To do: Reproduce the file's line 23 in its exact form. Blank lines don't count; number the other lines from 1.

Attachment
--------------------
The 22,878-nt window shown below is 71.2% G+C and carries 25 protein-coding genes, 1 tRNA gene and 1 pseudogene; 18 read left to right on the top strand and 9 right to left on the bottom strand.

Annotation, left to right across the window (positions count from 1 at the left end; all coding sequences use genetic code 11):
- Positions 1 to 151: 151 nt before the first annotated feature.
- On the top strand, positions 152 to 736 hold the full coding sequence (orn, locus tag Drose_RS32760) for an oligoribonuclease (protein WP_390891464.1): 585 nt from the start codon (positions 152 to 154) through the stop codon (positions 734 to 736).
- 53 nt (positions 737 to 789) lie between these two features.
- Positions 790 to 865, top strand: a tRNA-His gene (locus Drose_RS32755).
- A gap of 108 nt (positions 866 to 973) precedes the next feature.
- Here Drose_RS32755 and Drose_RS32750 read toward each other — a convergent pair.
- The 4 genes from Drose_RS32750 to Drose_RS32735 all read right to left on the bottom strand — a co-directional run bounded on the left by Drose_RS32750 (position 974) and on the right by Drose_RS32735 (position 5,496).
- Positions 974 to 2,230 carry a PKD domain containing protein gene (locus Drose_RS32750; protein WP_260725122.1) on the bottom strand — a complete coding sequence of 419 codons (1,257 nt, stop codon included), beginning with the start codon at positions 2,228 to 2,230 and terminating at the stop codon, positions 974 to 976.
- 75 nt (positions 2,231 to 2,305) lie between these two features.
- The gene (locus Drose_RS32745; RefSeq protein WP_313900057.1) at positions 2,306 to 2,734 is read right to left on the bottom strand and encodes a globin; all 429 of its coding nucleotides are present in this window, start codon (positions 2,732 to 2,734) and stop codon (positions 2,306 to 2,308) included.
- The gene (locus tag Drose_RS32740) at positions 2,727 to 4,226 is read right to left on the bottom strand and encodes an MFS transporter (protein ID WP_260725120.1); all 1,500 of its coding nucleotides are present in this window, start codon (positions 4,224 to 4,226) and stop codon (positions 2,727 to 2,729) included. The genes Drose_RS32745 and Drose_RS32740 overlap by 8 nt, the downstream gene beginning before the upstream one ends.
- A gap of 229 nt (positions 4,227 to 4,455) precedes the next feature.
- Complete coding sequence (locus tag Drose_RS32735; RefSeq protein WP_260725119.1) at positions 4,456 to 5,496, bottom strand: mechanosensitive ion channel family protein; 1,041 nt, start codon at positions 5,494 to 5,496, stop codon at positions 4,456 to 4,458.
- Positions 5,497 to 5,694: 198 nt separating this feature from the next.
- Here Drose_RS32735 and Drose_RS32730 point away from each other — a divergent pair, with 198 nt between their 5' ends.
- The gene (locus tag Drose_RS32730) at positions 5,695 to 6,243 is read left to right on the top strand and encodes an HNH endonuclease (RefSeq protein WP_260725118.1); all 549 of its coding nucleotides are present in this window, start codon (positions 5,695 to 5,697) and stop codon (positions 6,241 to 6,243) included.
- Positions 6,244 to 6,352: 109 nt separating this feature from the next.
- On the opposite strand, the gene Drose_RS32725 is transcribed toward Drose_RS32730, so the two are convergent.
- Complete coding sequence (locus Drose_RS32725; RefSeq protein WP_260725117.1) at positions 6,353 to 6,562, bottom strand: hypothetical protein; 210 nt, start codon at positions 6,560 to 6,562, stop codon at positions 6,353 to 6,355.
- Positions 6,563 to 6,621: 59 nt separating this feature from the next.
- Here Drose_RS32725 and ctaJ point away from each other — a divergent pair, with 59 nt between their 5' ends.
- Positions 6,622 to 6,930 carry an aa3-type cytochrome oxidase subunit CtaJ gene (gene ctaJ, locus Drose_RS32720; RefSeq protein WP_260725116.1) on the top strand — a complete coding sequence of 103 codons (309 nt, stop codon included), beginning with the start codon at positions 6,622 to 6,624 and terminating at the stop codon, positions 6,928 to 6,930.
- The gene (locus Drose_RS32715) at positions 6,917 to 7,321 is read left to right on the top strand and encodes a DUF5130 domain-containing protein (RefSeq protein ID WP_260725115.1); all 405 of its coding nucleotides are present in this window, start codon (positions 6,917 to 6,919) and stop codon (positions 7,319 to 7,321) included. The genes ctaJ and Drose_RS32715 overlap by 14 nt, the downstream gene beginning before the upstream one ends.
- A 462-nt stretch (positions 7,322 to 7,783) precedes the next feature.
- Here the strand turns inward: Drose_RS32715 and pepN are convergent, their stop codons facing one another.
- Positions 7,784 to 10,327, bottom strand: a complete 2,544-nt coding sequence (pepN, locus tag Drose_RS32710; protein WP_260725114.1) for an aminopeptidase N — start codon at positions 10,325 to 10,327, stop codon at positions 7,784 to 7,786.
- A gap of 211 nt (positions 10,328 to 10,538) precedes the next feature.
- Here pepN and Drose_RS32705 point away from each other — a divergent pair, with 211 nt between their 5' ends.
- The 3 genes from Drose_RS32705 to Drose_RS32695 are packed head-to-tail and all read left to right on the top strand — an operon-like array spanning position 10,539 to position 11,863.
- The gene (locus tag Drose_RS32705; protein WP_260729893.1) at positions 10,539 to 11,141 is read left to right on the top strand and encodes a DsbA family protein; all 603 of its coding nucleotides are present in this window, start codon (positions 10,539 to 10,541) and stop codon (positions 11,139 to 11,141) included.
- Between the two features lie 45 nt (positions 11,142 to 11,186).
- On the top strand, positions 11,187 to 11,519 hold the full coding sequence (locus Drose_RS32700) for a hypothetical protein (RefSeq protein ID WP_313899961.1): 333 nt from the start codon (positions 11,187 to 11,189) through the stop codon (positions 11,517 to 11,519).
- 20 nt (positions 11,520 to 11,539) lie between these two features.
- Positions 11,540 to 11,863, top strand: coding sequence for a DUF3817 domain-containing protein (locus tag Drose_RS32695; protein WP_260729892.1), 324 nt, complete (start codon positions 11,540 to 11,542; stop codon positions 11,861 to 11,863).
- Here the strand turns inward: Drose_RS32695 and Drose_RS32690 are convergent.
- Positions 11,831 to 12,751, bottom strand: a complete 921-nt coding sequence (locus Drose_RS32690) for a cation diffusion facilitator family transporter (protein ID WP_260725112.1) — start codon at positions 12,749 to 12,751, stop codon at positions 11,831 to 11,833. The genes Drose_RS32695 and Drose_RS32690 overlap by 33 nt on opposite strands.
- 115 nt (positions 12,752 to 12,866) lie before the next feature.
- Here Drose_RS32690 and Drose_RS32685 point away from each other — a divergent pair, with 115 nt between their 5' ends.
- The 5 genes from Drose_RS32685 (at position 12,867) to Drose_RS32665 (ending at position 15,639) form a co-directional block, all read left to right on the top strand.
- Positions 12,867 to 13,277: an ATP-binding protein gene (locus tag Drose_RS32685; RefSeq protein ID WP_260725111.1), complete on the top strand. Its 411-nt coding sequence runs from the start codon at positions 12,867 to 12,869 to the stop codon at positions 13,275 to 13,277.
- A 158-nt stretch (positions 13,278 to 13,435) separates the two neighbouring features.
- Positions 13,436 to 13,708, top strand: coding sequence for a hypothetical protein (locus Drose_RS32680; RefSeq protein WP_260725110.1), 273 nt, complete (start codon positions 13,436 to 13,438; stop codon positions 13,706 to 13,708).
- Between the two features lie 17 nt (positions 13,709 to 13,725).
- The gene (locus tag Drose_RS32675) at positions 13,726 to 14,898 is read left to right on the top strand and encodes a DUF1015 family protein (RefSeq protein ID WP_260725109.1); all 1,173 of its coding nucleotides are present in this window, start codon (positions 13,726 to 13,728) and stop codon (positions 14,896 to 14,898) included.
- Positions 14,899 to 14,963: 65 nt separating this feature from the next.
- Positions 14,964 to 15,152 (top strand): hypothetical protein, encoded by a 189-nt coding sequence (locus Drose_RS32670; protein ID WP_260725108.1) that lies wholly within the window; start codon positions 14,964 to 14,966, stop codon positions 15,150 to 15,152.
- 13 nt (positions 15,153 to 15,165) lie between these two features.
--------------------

- Here Drose_RS32725 and ctaJ point away from each other — a divergent pair, with 59 nt between their 5' ends.